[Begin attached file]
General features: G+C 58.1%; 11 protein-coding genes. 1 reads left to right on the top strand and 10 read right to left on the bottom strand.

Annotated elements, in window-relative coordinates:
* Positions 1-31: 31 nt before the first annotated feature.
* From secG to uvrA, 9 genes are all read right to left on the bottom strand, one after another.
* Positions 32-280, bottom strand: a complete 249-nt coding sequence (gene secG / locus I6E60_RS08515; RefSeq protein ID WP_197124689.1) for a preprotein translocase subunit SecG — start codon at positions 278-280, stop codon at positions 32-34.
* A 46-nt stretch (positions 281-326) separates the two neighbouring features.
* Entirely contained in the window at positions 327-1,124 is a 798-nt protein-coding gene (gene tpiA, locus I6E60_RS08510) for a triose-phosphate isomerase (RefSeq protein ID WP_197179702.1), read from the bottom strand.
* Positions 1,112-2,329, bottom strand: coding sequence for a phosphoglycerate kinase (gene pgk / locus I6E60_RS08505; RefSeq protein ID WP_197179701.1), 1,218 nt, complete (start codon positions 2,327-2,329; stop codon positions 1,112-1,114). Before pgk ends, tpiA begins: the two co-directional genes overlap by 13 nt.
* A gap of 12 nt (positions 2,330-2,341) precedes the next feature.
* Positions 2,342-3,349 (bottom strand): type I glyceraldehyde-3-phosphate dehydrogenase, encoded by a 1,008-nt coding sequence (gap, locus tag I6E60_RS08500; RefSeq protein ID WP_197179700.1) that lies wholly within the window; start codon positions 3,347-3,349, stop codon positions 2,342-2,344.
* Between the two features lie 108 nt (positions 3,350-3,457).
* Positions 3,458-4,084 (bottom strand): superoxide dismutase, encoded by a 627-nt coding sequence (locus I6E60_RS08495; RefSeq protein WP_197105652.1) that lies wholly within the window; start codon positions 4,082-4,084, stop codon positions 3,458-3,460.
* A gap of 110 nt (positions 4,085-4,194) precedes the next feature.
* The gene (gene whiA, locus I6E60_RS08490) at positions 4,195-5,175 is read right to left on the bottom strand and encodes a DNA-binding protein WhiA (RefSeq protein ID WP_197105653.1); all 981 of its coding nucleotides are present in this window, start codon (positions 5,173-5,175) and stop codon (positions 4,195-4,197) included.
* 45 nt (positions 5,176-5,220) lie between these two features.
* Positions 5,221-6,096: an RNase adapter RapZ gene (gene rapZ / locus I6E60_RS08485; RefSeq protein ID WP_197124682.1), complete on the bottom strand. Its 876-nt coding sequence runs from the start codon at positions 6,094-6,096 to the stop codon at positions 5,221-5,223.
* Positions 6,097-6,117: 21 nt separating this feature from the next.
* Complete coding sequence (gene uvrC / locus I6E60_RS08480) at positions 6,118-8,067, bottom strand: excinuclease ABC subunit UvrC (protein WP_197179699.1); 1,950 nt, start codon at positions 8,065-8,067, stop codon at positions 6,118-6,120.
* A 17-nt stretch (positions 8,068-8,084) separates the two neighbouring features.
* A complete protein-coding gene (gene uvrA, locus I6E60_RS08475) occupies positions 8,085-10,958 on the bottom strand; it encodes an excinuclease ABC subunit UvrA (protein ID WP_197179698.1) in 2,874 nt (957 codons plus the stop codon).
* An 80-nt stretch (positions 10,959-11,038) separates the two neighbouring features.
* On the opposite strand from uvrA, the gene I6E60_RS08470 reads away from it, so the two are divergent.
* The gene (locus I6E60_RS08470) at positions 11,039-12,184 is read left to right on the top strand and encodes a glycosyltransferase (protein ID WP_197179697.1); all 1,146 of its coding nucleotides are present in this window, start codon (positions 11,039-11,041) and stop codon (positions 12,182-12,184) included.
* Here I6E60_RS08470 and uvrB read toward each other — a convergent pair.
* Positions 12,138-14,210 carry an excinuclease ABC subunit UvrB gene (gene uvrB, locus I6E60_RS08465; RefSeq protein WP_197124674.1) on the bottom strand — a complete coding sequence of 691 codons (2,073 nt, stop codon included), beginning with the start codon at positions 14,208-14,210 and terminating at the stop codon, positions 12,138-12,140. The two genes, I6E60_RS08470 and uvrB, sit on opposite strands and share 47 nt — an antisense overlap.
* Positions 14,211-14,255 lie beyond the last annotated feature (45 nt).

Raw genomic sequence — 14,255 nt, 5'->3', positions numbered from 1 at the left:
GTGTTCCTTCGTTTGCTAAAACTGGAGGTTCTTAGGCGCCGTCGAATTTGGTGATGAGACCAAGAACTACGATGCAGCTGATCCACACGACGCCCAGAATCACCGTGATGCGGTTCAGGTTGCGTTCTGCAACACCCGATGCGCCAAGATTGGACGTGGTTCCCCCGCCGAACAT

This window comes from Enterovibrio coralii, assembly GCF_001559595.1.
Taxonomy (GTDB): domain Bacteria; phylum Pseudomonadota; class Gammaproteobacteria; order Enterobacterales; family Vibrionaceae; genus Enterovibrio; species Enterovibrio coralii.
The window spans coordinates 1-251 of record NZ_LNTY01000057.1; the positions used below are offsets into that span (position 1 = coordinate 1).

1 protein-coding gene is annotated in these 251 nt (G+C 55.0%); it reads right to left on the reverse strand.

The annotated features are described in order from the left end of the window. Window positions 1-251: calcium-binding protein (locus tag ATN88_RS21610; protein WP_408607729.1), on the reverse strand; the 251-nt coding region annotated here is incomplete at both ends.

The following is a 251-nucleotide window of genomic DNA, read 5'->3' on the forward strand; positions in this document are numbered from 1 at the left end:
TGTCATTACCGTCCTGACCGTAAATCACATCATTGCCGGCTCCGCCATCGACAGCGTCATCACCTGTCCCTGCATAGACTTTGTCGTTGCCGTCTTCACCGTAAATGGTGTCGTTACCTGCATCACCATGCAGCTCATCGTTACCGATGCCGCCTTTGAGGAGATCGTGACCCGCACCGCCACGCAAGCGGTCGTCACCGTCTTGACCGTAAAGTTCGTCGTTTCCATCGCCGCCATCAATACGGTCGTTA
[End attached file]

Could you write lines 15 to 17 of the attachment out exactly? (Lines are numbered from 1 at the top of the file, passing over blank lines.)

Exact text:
* 45 nt (positions 5,176-5,220) lie between these two features.
* Positions 5,221-6,096: an RNase adapter RapZ gene (gene rapZ / locus I6E60_RS08485; RefSeq protein ID WP_197124682.1), complete on the bottom strand. Its 876-nt coding sequence runs from the start codon at positions 6,094-6,096 to the stop codon at positions 5,221-5,223.
* Positions 6,097-6,117: 21 nt separating this feature from the next.